How to Get Rid of Back Federal Taxes in Bankruptcy?
We have been asked this question many times. As a matter of fact, Congress has already provided this important tool in the Bankruptcy Code but the important thing is that one should carefully use it without any collateral impact on the bankruptcy case. Let us visit them one more time. In order for those taxes to be discharged, the following conditions must be met.
1. First of all, the tax at issue must be of the dischargeable kind (income taxes for instance) and the tax must have been due and owing for a period of more than 3 years from the most recent date the tax return was due.
2. The tax return for the tax delinquent debt must have been filed more than 2 years before the current bankruptcy case was filed.
3. The tax debt relief at issue has been assessed by the taxing authority for more than 240 days prior to the filing of the bankruptcy case (federal taxes are usually assessed within 6 weeks of the filing of the return, the States vary).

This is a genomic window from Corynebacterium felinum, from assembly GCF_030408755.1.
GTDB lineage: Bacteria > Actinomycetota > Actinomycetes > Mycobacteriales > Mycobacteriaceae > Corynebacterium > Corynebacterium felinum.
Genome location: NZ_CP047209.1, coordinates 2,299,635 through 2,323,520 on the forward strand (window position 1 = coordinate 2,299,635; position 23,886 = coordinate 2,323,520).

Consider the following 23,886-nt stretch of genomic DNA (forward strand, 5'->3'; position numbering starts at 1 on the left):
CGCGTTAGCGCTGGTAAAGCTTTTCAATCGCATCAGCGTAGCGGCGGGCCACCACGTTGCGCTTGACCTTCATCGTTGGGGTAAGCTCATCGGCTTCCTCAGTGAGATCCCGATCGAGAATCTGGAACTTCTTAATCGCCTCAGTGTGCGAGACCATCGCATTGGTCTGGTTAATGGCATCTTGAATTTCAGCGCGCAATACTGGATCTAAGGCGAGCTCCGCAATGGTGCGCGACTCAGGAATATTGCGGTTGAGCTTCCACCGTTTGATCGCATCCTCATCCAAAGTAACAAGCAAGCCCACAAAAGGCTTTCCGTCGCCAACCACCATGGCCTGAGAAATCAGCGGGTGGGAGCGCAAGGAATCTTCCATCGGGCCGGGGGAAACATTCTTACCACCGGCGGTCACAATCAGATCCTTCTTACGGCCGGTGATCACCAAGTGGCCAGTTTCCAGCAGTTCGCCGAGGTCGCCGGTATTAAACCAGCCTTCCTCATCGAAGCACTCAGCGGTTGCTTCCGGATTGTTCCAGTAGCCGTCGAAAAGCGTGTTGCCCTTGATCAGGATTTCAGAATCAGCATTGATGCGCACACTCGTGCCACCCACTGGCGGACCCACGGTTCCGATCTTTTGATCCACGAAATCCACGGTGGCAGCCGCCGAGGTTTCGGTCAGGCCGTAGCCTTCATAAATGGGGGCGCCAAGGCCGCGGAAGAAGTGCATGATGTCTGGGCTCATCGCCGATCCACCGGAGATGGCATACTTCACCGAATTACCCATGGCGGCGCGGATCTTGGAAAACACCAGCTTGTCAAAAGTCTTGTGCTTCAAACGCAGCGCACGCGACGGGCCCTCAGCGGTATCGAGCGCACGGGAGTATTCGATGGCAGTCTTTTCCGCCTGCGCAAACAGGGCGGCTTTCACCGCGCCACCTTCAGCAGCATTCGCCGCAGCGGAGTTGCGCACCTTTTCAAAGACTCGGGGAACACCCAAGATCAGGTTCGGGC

4. The debtor, in filing the return must not have attempted to evade the paying of the tax nor can the return filed by the debtor be a willfully “fraudulent” return.
Effect of Offer in Compromise
An extension of the time period and offer in compromise stops any action from the IRS. Tax Return Must be Prepared Properly. Again, the “tax return” filed must actually be an acceptable tax return and not just a mere ruse of filing.